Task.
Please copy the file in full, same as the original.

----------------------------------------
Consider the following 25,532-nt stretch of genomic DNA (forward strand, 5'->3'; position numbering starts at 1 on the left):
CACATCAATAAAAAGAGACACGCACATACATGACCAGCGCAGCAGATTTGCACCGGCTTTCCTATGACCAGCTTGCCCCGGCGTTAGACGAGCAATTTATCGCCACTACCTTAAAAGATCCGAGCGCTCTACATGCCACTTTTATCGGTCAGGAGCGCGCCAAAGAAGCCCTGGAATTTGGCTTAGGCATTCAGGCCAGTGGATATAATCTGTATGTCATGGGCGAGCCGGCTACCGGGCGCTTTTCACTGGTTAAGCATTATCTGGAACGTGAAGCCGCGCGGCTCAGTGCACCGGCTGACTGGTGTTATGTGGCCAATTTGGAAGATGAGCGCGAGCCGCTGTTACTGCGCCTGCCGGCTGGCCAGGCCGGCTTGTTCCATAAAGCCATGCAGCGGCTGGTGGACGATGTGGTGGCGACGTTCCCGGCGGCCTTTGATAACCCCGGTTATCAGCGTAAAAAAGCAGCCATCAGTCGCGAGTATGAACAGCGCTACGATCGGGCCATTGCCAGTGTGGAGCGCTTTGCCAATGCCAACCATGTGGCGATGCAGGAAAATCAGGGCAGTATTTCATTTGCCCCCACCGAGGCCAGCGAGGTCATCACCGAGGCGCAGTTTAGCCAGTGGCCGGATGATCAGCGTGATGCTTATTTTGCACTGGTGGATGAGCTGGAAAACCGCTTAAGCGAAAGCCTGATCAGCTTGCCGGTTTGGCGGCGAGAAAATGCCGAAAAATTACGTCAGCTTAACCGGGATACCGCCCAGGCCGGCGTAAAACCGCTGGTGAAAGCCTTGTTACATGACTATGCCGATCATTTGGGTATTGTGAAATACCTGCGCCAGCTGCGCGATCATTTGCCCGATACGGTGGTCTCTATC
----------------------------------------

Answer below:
Consider the following 25,532-nt stretch of genomic DNA (forward strand, 5'->3'; position numbering starts at 1 on the left):
CACATCAATAAAAAGAGACACGCACATACATGACCAGCGCAGCAGATTTGCACCGGCTTTCCTATGACCAGCTTGCCCCGGCGTTAGACGAGCAATTTATCGCCACTACCTTAAAAGATCCGAGCGCTCTACATGCCACTTTTATCGGTCAGGAGCGCGCCAAAGAAGCCCTGGAATTTGGCTTAGGCATTCAGGCCAGTGGATATAATCTGTATGTCATGGGCGAGCCGGCTACCGGGCGCTTTTCACTGGTTAAGCATTATCTGGAACGTGAAGCCGCGCGGCTCAGTGCACCGGCTGACTGGTGTTATGTGGCCAATTTGGAAGATGAGCGCGAGCCGCTGTTACTGCGCCTGCCGGCTGGCCAGGCCGGCTTGTTCCATAAAGCCATGCAGCGGCTGGTGGACGATGTGGTGGCGACGTTCCCGGCGGCCTTTGATAACCCCGGTTATCAGCGTAAAAAAGCAGCCATCAGTCGCGAGTATGAACAGCGCTACGATCGGGCCATTGCCAGTGTGGAGCGCTTTGCCAATGCCAACCATGTGGCGATGCAGGAAAATCAGGGCAGTATTTCATTTGCCCCCACCGAGGCCAGCGAGGTCATCACCGAGGCGCAGTTTAGCCAGTGGCCGGATGATCAGCGTGATGCTTATTTTGCACTGGTGGATGAGCTGGAAAACCGCTTAAGCGAAAGCCTGATCAGCTTGCCGGTTTGGCGGCGAGAAAATGCCGAAAAATTACGTCAGCTTAACCGGGATACCGCCCAGGCCGGCGTAAAACCGCTGGTGAAAGCCTTGTTACATGACTATGCCGATCATTTGGGTATTGTGAAATACCTGCGCCAGCTGCGCGATCATTTGCCCGATACGGTGGTCTCTATC